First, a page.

But for all of their potential benefits, these tools also have a flip side with extremely complex ethical considerations and dangers, especially when used in volatile police situations. Many of these algorithmic identification tools were also shown to misidentify people with darker skin more often than others because the systems were not trained properly or had inherent weaknesses in their design or data sets.
Throughout 2020, municipalities and state governments completely banned or substantially limited the use of facial recognition in their communities over the potential misuses as well as the racial divisions in our nation. The tools were thought to be too powerful, overly relied upon which could lead to false arrests or worse, or too invasive into the private lives of citizens. In 2021, we will likely see this trend of legislation on facial recognition systems continue as well as increased pressure on the federal government to weigh in on how these tools should be and can be used, especially in policing and government.
Outside of policing, there is likely to be substantial debate over how these tools are used in public areas and businesses as our society begins to open back up after the COVID-19 vaccines are more widely available. The potential for these tools to be used in identification, health screening, and more will lead to renewed debate over the ethical bounds at stake and the potential for real-life harm to those in our communities.
Right to privacy?
Outside of the growing concerns with surveillance technologies like facial recognition, there is considerable debate about the nature and extent of digital privacy in our technological society. Last year, the California Consumer Privacy Act’s (CCPA) regulations went into effect, and we also saw the continued influence of the General Data Protection Regulation (GDPR) from the European Union throughout the world. These pieces of legislation have challenged how many people think about the nature of privacy and have also raised a number of ethical concerns regarding what is known about us online, who knows it, how it is used, and what we can do with that data. Nearly every device and technology today captures some level of data on users in order to provide a personalized or curated experience, but this data capture has come under scrutiny recently across the political spectrum.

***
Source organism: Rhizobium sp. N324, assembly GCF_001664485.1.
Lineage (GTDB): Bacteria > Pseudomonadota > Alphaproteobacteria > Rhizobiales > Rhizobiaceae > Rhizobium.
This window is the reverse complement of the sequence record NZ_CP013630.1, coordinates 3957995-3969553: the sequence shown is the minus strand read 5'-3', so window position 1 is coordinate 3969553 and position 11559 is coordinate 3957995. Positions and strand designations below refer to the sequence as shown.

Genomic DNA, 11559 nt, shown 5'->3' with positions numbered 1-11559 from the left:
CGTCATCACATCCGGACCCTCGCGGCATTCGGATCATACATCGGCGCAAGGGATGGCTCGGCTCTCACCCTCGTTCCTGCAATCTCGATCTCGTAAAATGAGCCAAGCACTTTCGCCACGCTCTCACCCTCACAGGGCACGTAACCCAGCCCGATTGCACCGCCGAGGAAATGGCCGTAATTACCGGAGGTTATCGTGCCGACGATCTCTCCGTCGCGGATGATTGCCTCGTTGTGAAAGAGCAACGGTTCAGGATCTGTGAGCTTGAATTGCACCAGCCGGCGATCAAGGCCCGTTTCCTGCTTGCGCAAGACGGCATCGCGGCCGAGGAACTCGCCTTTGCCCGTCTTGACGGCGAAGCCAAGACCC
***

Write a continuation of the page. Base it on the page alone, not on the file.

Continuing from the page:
Today, some are asking if personal privacy is simply an outdated or unneeded concept or if we as citizens actually have an actual right to privacy? If we have a right to privacy, where is that right derived, and how does it align with our other rights to life and liberty? Are we to pursue moral autonomy, or is privacy actually grounded in human dignity? Many questions remain about how we should view privacy as a society and to what extent we should expect it in today’s digital world. As COVID-19 challenged many of our expectations concerning privacy, there will likely be a renewed focus on the role of technology in our lives and the extent to which the government has a role in these debates.
It is far too easy to take a myopic view of technology and the ethical issues surrounding its use in our lives. Technology is not a subset of issues that only technologists and policy makers should engage. These tools undergird nearly every area of our lives in the 21st century, and Christians, of all people, should contribute to the ongoing dialogue over these important issues because of our understanding of human dignity grounded in the imago Dei (Gen. 1:26-28).
Thankfully 2020 brought some of these issues to the forefront of our public consciousness. While 2021 will likely have a plethora of things to engage with, we should address the pressing ethical challenges that technology poses in order to present a worldview that is able to address these monumental challenges to our daily lives.
Originally posted on ERLC.com